John J. Albright - Table of Contents

Steel Plant a Certainty
Mr. J. J. Albright Gives a Very Definite Assurance in Regard to the Plan.

The following article is printed verbatim from the December 30, 1899 edition of The Buffalo News

An important step in the history of the Great Buffalo steel plant at Stony Point was taken at Scranton yesterday. The stockholders of the Lackawanna Steel and Iron Company held a meeting and voted to increase their capital from $3,750,000 to $25,000,000.

Just what that move meant the stockholders would not say after the meeting, but the understanding in Scranton, the same as in Buffalo, is that it meant putting the company in shape to go ahead with the great plant at Buffalo.

John J. Albright
Source: Photo of copy hanging in Buffalo & Erie County Historical Society Museum

Whether the Lackawanna's plant will be abandoned at Scranton when the Buffalo plant is completed, or continued there as a branch of the Buffalo works is not known. A dispatch from Scranton today states that there is no longer any doubt that the increase of the company's capital means the immediate building of the immense plant at Buffalo.

Mr. J. J. Albright, one of the principal stockholders in the concern talked very frankly and very convincingly with a NEWS reporter concerning the matter this forenoon.

"I don't know what I can say beyond what has been said in the way of giving assurance that the steel plant certainly will be built at Buffalo," said Mr. Albright.

"But will anything of a tangible nature be done in the near future?" was asked.

"It seems strange to me," he said, "that the people seem unable to understand that a work of this magnitude cannot be done in a week for a month. It is not a plant that can be constructed under a temporary shed. Imagine the miles of plans that must be made. Think of the great stretch of machinery that must be planned for and the drawings that must be made. Why, if all the mechanical engineers and draftsmen in the country were employed upon this work it could not be done in a week many people seem to think. The work is progressing as rapidly as possible."

"But when will the work on the plant begin?"

"I cannot go into details. There are naturally many things in such an enterprise as that which cannot be talked about in the newspapers."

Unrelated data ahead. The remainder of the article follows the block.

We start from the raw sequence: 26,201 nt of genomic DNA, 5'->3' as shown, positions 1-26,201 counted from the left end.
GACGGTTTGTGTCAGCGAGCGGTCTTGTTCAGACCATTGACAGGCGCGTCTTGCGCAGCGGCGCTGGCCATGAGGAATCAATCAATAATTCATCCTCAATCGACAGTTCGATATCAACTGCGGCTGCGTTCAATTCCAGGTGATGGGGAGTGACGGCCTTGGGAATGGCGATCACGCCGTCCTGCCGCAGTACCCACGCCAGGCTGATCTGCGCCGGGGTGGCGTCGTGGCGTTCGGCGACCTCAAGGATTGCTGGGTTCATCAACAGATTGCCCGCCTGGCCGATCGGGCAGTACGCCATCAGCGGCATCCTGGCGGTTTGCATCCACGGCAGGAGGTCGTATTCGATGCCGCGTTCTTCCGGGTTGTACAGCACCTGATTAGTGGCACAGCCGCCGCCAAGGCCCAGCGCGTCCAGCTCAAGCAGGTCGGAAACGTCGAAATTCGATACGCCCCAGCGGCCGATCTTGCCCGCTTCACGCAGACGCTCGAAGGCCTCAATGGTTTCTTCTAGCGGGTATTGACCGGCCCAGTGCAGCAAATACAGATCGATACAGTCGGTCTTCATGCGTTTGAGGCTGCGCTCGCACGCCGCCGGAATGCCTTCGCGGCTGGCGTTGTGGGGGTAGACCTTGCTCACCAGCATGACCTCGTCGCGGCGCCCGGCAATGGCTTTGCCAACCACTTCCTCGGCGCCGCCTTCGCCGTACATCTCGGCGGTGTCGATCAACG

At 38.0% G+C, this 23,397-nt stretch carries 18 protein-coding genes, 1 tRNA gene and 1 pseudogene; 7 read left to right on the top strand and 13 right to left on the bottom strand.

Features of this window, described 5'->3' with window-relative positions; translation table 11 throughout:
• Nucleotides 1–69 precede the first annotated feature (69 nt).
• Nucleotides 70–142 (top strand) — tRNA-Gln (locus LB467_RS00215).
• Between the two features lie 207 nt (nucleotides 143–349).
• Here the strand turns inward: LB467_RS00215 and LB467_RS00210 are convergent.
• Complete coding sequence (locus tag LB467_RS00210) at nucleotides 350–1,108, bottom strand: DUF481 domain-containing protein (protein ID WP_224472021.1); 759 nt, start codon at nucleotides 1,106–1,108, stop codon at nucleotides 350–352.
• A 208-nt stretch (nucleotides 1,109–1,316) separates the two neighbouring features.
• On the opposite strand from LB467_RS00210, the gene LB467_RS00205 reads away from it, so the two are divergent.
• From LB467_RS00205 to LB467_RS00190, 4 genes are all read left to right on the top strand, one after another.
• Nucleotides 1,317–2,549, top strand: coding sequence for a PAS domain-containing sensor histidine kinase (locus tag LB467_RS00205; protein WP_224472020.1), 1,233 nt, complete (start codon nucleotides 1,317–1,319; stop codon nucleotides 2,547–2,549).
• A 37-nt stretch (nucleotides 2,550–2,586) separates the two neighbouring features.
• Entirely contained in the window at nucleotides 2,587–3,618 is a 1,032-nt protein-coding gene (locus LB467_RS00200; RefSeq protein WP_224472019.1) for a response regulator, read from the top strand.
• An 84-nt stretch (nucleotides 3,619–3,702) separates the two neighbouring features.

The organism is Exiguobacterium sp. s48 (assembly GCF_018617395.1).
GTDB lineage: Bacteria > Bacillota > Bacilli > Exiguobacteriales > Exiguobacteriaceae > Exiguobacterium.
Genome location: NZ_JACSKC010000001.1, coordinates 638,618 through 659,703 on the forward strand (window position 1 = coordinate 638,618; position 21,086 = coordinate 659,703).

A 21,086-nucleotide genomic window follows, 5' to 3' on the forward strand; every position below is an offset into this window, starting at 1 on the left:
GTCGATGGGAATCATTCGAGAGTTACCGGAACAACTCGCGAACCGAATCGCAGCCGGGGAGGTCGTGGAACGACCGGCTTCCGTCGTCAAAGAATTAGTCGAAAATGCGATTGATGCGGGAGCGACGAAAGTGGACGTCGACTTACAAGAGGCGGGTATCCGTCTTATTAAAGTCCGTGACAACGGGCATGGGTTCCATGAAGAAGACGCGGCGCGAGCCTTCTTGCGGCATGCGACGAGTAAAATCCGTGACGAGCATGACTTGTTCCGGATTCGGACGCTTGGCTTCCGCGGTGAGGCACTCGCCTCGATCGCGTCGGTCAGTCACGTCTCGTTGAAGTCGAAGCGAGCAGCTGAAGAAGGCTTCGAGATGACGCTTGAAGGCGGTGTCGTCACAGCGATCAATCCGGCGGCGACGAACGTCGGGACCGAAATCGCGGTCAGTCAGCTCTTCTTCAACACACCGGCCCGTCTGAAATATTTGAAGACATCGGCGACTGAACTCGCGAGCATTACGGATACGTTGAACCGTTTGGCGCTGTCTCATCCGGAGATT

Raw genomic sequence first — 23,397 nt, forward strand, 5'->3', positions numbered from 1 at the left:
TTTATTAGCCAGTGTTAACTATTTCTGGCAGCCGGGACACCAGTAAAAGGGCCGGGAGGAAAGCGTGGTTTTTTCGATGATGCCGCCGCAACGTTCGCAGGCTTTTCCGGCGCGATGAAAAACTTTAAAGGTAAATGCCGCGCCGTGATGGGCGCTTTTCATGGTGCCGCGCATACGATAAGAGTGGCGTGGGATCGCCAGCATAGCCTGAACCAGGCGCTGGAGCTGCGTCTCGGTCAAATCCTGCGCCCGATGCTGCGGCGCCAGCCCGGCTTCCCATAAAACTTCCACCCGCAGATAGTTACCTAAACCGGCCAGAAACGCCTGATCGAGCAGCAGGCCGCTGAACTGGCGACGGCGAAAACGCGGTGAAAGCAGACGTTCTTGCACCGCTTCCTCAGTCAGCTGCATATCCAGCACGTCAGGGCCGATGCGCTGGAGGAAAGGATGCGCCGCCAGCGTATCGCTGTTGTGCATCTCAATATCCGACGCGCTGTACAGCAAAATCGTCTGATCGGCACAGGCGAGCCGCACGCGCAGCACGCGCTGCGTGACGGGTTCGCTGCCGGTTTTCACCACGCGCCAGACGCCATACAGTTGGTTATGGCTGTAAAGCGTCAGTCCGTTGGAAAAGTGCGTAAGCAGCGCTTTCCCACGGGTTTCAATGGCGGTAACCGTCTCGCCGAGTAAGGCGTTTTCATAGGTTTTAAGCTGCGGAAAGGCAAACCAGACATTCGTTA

"But is not the company losing a great deal by not being able to take advantage of the high price of iron and steel?"

"The company that is back of this enterprise is not building this plant because of the present advance in the price of steel and iron. They are building for the years that are to come. They are building a great plant that will be one of the permanent concerns of the country."

Mr. Albright was asked to explain just what significance the meeting of the stockholders of the Lackawanna Steel Company at Scranton had yesterday.

"They met for the purpose of increasing their capital just as had been advertised," he said. "A circular letter was printed in the New York papers some time ago stating that this would be done. That is all there was to that meeting so far as I know."

"Will the plant be moved from Scranton to Buffalo?"

"That is one of the things I cannot talk about. But it seems to me that the fact that a million and a half of dollars have been expended here preparatory to building the big steel plant ought to be sufficient assurance to the people that the work will be completed. I regret very much that so much nonsense has been printed to some of the papers about the Rockefellers and other things in connection with this enterprise. It does nobody any good and it injures Buffalo on the outside.

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